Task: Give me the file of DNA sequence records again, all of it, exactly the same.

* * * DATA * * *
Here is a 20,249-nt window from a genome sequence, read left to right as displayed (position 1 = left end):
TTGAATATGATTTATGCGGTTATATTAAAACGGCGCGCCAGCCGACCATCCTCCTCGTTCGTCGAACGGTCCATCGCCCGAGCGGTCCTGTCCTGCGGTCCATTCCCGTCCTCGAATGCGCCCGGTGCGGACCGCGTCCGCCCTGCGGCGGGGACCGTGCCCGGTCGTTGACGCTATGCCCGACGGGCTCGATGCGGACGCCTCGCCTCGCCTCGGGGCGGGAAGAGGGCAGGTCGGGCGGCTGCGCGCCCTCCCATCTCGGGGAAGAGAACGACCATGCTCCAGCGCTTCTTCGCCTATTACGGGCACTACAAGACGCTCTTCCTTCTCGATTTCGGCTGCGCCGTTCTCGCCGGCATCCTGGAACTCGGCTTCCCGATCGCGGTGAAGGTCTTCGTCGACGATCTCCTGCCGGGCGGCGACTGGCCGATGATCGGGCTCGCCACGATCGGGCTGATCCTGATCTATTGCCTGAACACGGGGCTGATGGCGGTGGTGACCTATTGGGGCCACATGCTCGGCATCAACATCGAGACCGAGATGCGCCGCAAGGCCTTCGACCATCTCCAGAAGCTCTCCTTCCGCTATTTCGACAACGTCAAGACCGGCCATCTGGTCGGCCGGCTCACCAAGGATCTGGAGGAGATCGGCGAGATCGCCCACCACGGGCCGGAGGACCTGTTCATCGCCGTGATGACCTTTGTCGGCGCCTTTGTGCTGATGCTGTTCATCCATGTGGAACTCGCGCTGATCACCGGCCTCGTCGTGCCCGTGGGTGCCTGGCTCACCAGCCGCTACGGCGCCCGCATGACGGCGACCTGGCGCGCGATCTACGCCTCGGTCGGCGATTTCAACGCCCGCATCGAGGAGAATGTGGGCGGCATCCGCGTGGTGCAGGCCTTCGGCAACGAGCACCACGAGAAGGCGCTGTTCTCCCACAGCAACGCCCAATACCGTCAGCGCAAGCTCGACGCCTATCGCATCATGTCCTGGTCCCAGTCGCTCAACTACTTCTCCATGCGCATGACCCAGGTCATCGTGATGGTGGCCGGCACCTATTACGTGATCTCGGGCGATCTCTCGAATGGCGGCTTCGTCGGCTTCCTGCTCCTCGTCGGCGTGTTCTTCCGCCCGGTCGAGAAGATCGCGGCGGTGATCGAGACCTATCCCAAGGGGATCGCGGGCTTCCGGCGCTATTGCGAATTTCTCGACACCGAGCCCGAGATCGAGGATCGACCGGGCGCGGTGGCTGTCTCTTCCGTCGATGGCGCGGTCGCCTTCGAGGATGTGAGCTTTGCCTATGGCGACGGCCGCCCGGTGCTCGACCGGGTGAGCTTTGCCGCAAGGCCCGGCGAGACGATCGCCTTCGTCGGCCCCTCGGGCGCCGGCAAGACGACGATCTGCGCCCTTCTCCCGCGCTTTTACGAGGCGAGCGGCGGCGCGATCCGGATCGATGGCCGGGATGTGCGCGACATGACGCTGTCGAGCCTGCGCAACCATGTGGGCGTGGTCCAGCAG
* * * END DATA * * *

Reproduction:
Here is a 20,249-nt window from a genome sequence, read left to right as displayed (position 1 = left end):
TTGAATATGATTTATGCGGTTATATTAAAACGGCGCGCCAGCCGACCATCCTCCTCGTTCGTCGAACGGTCCATCGCCCGAGCGGTCCTGTCCTGCGGTCCATTCCCGTCCTCGAATGCGCCCGGTGCGGACCGCGTCCGCCCTGCGGCGGGGACCGTGCCCGGTCGTTGACGCTATGCCCGACGGGCTCGATGCGGACGCCTCGCCTCGCCTCGGGGCGGGAAGAGGGCAGGTCGGGCGGCTGCGCGCCCTCCCATCTCGGGGAAGAGAACGACCATGCTCCAGCGCTTCTTCGCCTATTACGGGCACTACAAGACGCTCTTCCTTCTCGATTTCGGCTGCGCCGTTCTCGCCGGCATCCTGGAACTCGGCTTCCCGATCGCGGTGAAGGTCTTCGTCGACGATCTCCTGCCGGGCGGCGACTGGCCGATGATCGGGCTCGCCACGATCGGGCTGATCCTGATCTATTGCCTGAACACGGGGCTGATGGCGGTGGTGACCTATTGGGGCCACATGCTCGGCATCAACATCGAGACCGAGATGCGCCGCAAGGCCTTCGACCATCTCCAGAAGCTCTCCTTCCGCTATTTCGACAACGTCAAGACCGGCCATCTGGTCGGCCGGCTCACCAAGGATCTGGAGGAGATCGGCGAGATCGCCCACCACGGGCCGGAGGACCTGTTCATCGCCGTGATGACCTTTGTCGGCGCCTTTGTGCTGATGCTGTTCATCCATGTGGAACTCGCGCTGATCACCGGCCTCGTCGTGCCCGTGGGTGCCTGGCTCACCAGCCGCTACGGCGCCCGCATGACGGCGACCTGGCGCGCGATCTACGCCTCGGTCGGCGATTTCAACGCCCGCATCGAGGAGAATGTGGGCGGCATCCGCGTGGTGCAGGCCTTCGGCAACGAGCACCACGAGAAGGCGCTGTTCTCCCACAGCAACGCCCAATACCGTCAGCGCAAGCTCGACGCCTATCGCATCATGTCCTGGTCCCAGTCGCTCAACTACTTCTCCATGCGCATGACCCAGGTCATCGTGATGGTGGCCGGCACCTATTACGTGATCTCGGGCGATCTCTCGAATGGCGGCTTCGTCGGCTTCCTGCTCCTCGTCGGCGTGTTCTTCCGCCCGGTCGAGAAGATCGCGGCGGTGATCGAGACCTATCCCAAGGGGATCGCGGGCTTCCGGCGCTATTGCGAATTTCTCGACACCGAGCCCGAGATCGAGGATCGACCGGGCGCGGTGGCTGTCTCTTCCGTCGATGGCGCGGTCGCCTTCGAGGATGTGAGCTTTGCCTATGGCGACGGCCGCCCGGTGCTCGACCGGGTGAGCTTTGCCGCAAGGCCCGGCGAGACGATCGCCTTCGTCGGCCCCTCGGGCGCCGGCAAGACGACGATCTGCGCCCTTCTCCCGCGCTTTTACGAGGCGAGCGGCGGCGCGATCCGGATCGATGGCCGGGATGTGCGCGACATGACGCTGTCGAGCCTGCGCAACCATGTGGGCGTGGTCCAGCAG